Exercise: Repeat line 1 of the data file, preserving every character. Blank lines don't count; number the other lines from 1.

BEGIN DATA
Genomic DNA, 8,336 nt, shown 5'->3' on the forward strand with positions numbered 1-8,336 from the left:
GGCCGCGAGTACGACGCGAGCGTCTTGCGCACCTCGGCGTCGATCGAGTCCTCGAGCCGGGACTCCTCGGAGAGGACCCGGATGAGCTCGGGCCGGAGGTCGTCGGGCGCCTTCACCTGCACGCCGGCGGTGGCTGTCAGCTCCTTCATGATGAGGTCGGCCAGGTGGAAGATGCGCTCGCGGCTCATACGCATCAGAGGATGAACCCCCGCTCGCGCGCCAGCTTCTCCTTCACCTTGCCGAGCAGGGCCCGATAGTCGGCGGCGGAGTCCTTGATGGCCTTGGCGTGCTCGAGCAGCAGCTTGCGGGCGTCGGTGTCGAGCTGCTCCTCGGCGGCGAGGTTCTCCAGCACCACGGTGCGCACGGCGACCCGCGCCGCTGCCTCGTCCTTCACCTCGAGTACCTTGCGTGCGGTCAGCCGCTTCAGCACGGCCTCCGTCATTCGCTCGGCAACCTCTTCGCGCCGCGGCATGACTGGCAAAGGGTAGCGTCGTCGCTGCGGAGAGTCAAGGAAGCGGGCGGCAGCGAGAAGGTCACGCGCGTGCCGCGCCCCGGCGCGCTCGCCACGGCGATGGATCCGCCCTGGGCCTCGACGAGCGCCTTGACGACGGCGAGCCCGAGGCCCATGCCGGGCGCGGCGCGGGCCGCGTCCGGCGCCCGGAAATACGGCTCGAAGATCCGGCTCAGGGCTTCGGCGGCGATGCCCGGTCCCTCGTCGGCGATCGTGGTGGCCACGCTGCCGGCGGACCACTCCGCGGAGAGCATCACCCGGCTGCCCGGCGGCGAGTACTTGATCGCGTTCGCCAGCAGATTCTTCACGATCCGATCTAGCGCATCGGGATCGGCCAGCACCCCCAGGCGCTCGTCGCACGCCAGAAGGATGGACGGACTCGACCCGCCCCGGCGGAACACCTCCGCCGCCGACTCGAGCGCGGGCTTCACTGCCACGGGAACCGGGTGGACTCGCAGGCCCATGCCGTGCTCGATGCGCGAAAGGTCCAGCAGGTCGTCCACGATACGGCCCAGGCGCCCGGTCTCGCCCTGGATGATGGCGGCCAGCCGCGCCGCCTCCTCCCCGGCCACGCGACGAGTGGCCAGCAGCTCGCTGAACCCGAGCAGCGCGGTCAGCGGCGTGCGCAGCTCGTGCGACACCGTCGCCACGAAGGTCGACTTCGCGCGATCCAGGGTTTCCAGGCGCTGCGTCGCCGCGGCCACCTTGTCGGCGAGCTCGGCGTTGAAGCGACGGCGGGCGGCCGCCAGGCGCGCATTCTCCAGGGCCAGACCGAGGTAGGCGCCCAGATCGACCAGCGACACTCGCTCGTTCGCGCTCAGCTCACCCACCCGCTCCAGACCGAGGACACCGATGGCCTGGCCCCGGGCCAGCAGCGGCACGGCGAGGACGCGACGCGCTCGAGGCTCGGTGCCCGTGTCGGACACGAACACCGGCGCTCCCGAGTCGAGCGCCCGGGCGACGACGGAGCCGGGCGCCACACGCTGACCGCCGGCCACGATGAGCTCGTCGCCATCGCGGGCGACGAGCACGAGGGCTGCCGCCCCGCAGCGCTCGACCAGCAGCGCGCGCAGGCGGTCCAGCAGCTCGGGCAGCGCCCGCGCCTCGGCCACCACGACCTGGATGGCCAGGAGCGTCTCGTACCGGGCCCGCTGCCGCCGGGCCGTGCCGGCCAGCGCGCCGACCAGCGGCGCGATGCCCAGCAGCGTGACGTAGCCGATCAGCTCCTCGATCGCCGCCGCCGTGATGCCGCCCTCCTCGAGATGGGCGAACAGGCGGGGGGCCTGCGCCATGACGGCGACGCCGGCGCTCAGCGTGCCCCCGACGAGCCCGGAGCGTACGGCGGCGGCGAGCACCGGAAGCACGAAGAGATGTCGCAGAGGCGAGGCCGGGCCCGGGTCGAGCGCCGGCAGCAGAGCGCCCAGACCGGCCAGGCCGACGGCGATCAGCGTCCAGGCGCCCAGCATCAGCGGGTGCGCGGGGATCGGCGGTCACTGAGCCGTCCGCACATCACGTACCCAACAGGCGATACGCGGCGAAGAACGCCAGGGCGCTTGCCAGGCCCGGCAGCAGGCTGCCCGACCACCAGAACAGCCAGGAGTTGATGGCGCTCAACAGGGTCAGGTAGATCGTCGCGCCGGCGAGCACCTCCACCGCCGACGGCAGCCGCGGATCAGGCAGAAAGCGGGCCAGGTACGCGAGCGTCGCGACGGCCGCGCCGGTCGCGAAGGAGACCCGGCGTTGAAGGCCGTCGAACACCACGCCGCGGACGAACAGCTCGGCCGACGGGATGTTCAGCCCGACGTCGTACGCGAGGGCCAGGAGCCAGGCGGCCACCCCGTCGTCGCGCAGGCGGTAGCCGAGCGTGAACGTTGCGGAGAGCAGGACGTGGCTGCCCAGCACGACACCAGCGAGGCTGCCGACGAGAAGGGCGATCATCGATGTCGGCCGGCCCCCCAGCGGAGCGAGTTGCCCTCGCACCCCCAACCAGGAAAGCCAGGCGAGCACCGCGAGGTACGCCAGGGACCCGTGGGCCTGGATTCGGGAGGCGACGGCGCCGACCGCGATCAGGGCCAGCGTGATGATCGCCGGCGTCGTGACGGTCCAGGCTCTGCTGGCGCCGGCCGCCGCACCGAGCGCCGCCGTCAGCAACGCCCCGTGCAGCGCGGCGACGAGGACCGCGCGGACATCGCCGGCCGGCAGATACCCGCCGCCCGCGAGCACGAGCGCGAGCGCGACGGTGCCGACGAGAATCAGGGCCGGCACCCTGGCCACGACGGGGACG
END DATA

Genomic DNA, 8,336 nt, shown 5'->3' on the forward strand with positions numbered 1-8,336 from the left: